It's a fox-eat-fox world

Red foxes do not usually prey on Arctic foxes, but this can happen occasionally owing to their overlapping hunting territories, as captured in this winning photograph by Don Gutoski, who bagged the title of Wildlife Photographer of the Year 2015-16.
PHOTO: DON GUTOSKI/ THE NATURAL HISTORY MUSEUM

Red foxes do not usually prey on Arctic foxes, but this can happen occasionally owing to their overlapping hunting territories, as captured in this winning photograph by Don Gutoski, who bagged the title of Wildlife Photographer of the Year 2015-16.

In this instance, the red fox chased the small Arctic fox, killed it in the snow and fed on the carcass for three hours.

It then dragged away the remains to store for later.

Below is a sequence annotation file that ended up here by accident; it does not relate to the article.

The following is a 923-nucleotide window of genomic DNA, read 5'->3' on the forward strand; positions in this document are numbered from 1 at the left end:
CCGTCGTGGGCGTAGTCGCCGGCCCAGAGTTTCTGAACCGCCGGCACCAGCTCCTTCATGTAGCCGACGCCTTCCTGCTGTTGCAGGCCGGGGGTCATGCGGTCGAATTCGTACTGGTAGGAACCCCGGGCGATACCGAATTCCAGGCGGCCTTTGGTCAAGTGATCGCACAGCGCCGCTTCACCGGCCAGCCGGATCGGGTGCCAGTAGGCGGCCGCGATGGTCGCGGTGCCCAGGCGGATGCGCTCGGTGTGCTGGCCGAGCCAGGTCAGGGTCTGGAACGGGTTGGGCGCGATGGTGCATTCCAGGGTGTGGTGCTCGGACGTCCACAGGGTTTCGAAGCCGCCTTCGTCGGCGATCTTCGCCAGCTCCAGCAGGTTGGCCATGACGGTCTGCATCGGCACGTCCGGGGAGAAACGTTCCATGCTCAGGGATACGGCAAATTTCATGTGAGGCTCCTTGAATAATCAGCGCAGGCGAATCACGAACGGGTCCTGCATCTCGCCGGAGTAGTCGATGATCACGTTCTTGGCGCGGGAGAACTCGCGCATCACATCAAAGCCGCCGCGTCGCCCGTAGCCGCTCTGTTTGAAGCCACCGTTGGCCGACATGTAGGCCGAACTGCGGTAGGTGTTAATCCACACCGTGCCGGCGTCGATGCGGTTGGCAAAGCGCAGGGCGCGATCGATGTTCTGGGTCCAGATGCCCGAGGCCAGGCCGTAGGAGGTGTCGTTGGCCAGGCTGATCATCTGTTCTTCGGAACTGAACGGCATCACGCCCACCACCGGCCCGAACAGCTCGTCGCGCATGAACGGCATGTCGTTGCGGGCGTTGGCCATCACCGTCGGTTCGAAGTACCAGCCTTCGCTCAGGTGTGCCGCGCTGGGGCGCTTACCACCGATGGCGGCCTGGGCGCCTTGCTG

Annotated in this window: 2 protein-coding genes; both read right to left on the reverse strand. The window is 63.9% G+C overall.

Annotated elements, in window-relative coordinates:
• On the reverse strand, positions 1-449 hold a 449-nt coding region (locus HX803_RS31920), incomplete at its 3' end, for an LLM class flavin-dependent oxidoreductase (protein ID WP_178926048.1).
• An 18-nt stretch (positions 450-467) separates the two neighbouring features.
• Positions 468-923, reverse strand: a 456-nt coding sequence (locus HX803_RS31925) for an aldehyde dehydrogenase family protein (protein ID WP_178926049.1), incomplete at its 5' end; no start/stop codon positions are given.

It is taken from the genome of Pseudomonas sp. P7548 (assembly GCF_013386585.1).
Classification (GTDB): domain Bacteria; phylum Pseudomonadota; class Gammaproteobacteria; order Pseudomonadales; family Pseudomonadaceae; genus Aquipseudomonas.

The photograph was taken in Wapusk National Park, near Cape Churchill in Canada.

Both species usually hunt small rodents, such as lemmings, but when their territories overlap, the red fox has been observed to prey on the Arctic fox and compete with it for food.

As rising temperatures in the Arctic allow the red fox to move north and cross paths with the Arctic fox, conflicts between the two are likely to become more common.

London's Natural History Museum owns and organises the Wildlife Photographer of the Year competition. This time, the judges sorted through 42,000 entries submitted from almost 100 countries.

The contest, which has been running for more than 50 years, is divided into 18 categories, each with its own best in class.

A version of this article appeared in the print edition of The Straits Times on October 15, 2015, with the headline 'It's a fox-eat-fox world'. Print Edition | Subscribe